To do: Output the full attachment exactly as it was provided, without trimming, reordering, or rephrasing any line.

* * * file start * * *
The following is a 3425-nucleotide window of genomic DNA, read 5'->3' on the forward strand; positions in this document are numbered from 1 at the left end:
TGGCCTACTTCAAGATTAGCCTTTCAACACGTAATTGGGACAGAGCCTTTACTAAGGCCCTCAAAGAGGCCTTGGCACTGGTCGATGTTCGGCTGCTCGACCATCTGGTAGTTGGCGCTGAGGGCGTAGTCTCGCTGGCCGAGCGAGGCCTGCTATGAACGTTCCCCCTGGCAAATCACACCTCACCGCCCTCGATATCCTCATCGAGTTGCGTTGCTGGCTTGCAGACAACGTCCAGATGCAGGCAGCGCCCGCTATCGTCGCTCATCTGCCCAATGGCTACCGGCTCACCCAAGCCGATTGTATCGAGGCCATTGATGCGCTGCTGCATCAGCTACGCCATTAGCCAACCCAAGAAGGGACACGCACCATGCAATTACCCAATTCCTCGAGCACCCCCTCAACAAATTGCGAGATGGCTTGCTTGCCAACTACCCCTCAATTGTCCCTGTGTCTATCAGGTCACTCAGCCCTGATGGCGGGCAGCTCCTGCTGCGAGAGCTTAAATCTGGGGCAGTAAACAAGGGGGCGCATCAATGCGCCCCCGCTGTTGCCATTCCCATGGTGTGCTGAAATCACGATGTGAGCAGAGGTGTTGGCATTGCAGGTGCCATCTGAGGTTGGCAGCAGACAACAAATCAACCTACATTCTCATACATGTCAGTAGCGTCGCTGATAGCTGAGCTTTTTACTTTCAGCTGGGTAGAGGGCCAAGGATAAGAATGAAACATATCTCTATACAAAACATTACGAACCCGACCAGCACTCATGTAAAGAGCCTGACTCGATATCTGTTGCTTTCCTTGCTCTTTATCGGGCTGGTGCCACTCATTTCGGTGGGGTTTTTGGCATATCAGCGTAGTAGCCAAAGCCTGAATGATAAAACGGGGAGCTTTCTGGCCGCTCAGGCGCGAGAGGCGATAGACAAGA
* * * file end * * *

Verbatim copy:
The following is a 3425-nucleotide window of genomic DNA, read 5'->3' on the forward strand; positions in this document are numbered from 1 at the left end:
TGGCCTACTTCAAGATTAGCCTTTCAACACGTAATTGGGACAGAGCCTTTACTAAGGCCCTCAAAGAGGCCTTGGCACTGGTCGATGTTCGGCTGCTCGACCATCTGGTAGTTGGCGCTGAGGGCGTAGTCTCGCTGGCCGAGCGAGGCCTGCTATGAACGTTCCCCCTGGCAAATCACACCTCACCGCCCTCGATATCCTCATCGAGTTGCGTTGCTGGCTTGCAGACAACGTCCAGATGCAGGCAGCGCCCGCTATCGTCGCTCATCTGCCCAATGGCTACCGGCTCACCCAAGCCGATTGTATCGAGGCCATTGATGCGCTGCTGCATCAGCTACGCCATTAGCCAACCCAAGAAGGGACACGCACCATGCAATTACCCAATTCCTCGAGCACCCCCTCAACAAATTGCGAGATGGCTTGCTTGCCAACTACCCCTCAATTGTCCCTGTGTCTATCAGGTCACTCAGCCCTGATGGCGGGCAGCTCCTGCTGCGAGAGCTTAAATCTGGGGCAGTAAACAAGGGGGCGCATCAATGCGCCCCCGCTGTTGCCATTCCCATGGTGTGCTGAAATCACGATGTGAGCAGAGGTGTTGGCATTGCAGGTGCCATCTGAGGTTGGCAGCAGACAACAAATCAACCTACATTCTCATACATGTCAGTAGCGTCGCTGATAGCTGAGCTTTTTACTTTCAGCTGGGTAGAGGGCCAAGGATAAGAATGAAACATATCTCTATACAAAACATTACGAACCCGACCAGCACTCATGTAAAGAGCCTGACTCGATATCTGTTGCTTTCCTTGCTCTTTATCGGGCTGGTGCCACTCATTTCGGTGGGGTTTTTGGCATATCAGCGTAGTAGCCAAAGCCTGAATGATAAAACGGGGAGCTTTCTGGCCGCTCAGGCGCGAGAGGCGATAGACAAGA